Why are we acting oblivious to brand management?

Often during conferences, seminars and panel discussions, people talk about huge figures of growth, contribution to GDP, turnovers, et all. But the moment the discussion spins towards brand management and marketing strategies of any company, an underlying discomfort is quite conspicuous.

27 Sep 2012 | By Supreeth Sudhakaran

When I had posed the question to a leading printer (who wishes not to be quoted), he had said, "One reason why brand management has never been on the radar is because of the fear of failing. It is not easy to shake off and move out of the comfort zone of your regular business activities.”

Rakesh Bhatnagar of Rave Scan feels otherwise, “Marketing yourselves and initiating brand management tactics is very important in this competitive era. We are the third largest industry, but still not many people recognise print industry’s largest brands.”
Rave Scan and Mass Packsols were the only printing and packaging companies, which were featured in the recently released PowerBrand Rising Stars 2013, organised by Planman Media. While there are several reasons to cheer here, we also need to step back a little and wonder: what is wrong with the brand management strategies of the printing and packaging companies, that only two companies were featured? Are we even interested in creating a brand, or are we happy playing along the stereotype of ‘elite jobbers’?
“The printing and packaging industry usually suffers from lack of proper branding activities that can ensure a better exposure to the third largest industry of the country,” feels Bhatnagar. Ask him further and he adds, “Earlier, it was the case of being oblivious to the fact that branding is important. Then it was the pessimistic attitude of several printers who feared that if they opened a window to the world, everyone would take a sneak-peak inside.”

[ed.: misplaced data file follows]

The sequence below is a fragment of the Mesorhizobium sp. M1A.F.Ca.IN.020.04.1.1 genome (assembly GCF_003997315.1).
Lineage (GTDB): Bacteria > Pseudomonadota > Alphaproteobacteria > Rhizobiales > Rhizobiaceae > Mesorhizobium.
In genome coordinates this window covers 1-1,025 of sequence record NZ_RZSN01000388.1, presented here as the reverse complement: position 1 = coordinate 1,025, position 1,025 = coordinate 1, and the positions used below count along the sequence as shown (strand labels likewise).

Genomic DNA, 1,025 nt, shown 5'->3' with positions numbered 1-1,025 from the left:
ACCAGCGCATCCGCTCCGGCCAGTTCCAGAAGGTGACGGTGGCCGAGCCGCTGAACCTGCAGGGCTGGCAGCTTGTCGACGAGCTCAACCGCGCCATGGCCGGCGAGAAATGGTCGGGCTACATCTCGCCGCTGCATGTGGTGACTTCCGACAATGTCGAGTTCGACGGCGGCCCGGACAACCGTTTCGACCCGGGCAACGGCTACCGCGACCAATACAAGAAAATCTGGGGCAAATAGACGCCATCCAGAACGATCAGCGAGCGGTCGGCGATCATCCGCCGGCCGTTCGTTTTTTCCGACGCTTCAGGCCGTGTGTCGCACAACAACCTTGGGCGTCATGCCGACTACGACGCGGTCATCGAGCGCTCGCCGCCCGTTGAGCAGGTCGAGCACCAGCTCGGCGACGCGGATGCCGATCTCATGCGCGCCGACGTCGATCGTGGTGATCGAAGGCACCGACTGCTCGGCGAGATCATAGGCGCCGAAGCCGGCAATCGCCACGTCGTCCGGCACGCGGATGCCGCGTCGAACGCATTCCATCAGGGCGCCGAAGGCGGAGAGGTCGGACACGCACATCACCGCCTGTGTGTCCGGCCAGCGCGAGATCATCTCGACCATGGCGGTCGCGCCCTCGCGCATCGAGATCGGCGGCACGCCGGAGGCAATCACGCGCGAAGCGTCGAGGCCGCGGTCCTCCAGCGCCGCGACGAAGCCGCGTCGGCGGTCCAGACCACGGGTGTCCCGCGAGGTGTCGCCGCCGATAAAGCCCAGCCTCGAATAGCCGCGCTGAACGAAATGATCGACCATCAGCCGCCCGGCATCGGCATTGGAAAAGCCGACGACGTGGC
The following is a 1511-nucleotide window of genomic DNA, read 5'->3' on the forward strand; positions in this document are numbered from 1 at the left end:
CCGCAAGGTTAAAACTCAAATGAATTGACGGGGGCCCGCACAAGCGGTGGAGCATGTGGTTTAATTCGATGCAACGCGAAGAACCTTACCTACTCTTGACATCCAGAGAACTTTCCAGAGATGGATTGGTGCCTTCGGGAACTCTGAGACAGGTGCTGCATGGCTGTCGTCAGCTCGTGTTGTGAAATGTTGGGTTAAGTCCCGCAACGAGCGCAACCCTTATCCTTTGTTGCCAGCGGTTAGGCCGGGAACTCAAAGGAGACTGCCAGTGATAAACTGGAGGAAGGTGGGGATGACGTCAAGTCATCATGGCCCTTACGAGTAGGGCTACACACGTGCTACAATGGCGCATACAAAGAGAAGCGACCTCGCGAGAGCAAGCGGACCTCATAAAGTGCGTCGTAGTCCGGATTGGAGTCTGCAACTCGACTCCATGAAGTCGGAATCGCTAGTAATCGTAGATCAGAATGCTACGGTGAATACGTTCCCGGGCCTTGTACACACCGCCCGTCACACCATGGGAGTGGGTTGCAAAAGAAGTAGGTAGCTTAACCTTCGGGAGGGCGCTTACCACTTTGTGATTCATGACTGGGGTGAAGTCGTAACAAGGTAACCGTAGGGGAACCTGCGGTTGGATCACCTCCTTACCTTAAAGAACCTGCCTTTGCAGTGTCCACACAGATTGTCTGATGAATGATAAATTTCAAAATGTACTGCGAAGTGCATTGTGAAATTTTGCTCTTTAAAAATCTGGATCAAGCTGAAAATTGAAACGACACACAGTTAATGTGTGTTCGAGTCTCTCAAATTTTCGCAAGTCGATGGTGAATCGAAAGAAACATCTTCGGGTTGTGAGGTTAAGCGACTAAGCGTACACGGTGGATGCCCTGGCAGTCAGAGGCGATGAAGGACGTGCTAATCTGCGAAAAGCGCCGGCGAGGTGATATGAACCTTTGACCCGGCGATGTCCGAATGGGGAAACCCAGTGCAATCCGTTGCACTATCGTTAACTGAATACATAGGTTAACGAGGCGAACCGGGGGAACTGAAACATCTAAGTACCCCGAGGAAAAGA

Brand recall value is something that does not happen overnight. It is a constant process, which are usually based on a trial and error methodology. When Rave wanted to initiate a constant connection with their peers, print buyers, as well as government officials who were connected to the industry, they decided to talk through a 12-page bi-monthly ‘newsletter’. “We started in August 2007. The attempt was to create and maintain a connection with our clients which would also serve as an indirect marketing and branding tool for Rave,” he explains. The idea, which began with an enrolled subscription of 1000, now has a subscriber base of more than 5500.
“There is a perception that keeping everything under the wraps is the right strategy in the industry, which I don’t agree with. We believe in confronting queries with an open face. We do not have to hide anything, until we are going against ethics. So why not talk about the latest machines you have signed up for, the biggest contracts you have recently won (if there are no Non-Disclosure Agreements signed, of course). The more you talk about your growth story, the better exposure the brand achieves,” he adds.
“Previously, people never used to call each other or openly congratulate each other. The times have changed. When we launched a calendar that included beautiful selected painting depicting different months, we received calls from several leading names like Gopsons Papers and Swan Press who said that they really liked the work,” Bhatnagar adds.
According to him, before trying to create a brand strategy, it is more important for all of us to consider printing and packaging more as a FMCG consumables industry. “Without proper printing and packaging, the products won’t have a bigger market. Then why are we not an important industry? We need to believe we are big to make it big.”
The idea is not to blow your own trumpets, but to not shy away from letting your brand recall value depreciate while you are busy catering to your market. If the industry works towards taking brand management more professionally, there is a better chance that in the next few years, there would be more brands who would be featured and talked about as case studies.